We first need to define an environment variable for the root directory of COMPAS in your shell start-up file for COMPAS to run properly. For example, if you use bash as your shell, open ~/.bashrc with a text editor and put in the following:
where ~/codes should be replaced with the path to the directory where you cloned the COMPAS repository. For this to take effect, either restart your bash session or run:
If your shell is
zsh (which is the default of macOS 10.15), set the environment variable as above in ~/.zshrc instead of ~/.bashrc. If your shell
csh, set the environment variable in ~/.cshrc using:
setenv COMPAS_ROOT_DIR ~/codes/COMPAS
Now go to the COMPAS source code directory:
In this directory you will find the file
Makefile, which you need to edit to point to your
hdf5 include files and libraries.
If you installed the packages with Homebrew, the package files are likely to be found in /usr/local/opt (in directories gsl, boost, and hdf5 respectively), but if they are not found there you will need to use Homebrew to locate the files:
$ brew info boost boost: stable 1.72.0 (bottled), HEAD Collection of portable C++ source libraries https://www.boost.org/ /usr/local/Cellar/boost/1.72.0 (14,466 files, 648.5MB) * ...
Copy the path, which in this case is /usr/local/Cellar/boost/1.72.0, and add it to the appropriate lines of the Makefile:
BOOSTINCDIR = /usr/local/Cellar/boost/1.72.0/include BOOSTLIBDIR = /usr/local/Cellar/boost/1.72.0/lib
To build the COMPAS executable (compile and link) type:
make -f Makefile
The build process will run much faster if multiple processors/cores are available. To build the COMPAS executable using (e.g.) 4 cores, type:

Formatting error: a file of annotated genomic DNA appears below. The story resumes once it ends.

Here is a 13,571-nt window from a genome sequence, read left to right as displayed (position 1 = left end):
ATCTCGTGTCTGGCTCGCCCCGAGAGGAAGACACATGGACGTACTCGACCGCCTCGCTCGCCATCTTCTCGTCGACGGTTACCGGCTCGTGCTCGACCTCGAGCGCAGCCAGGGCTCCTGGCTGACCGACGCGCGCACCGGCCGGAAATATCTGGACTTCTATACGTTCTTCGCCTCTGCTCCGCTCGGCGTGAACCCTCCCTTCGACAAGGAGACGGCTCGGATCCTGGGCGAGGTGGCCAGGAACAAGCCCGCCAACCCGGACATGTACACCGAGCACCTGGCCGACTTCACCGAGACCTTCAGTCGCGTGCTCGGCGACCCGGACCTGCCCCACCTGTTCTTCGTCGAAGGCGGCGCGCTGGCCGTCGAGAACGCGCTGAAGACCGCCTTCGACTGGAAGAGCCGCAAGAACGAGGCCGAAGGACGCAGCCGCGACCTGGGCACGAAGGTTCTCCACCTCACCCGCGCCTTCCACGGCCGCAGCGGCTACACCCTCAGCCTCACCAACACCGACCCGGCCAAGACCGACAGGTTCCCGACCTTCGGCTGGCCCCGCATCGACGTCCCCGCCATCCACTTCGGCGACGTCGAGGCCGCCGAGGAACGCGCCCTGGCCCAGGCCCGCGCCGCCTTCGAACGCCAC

make -j 4 -f Makefile
Note that both
make commands shown above will conduct incremental builds: they will only compile source files that have changed. To ensure a clean build
in which all source files are compiled, type:
make clean make -j 4 -f Makefile
The clean option instructs
make to remove all existing object files (.o), and the COMPAS executable. A subsequent
make is then forced to compile
all source files and link the resultant object files (and external libraries) into a new executable.
The executable can be tested with, e.g.,
which will display the code version.
See Building COMPAS locally for a detailed description of
A note for Mac users:
If you are using MacOS and running into linking issues with the boost libraries, try:
make clean make CPP=clang++ -j$(sysctl -n hw.ncpu)
In some Mac installations, the GNU C++ compiler is not installed how we might expect, so trying to compile and link with
clang++ might help.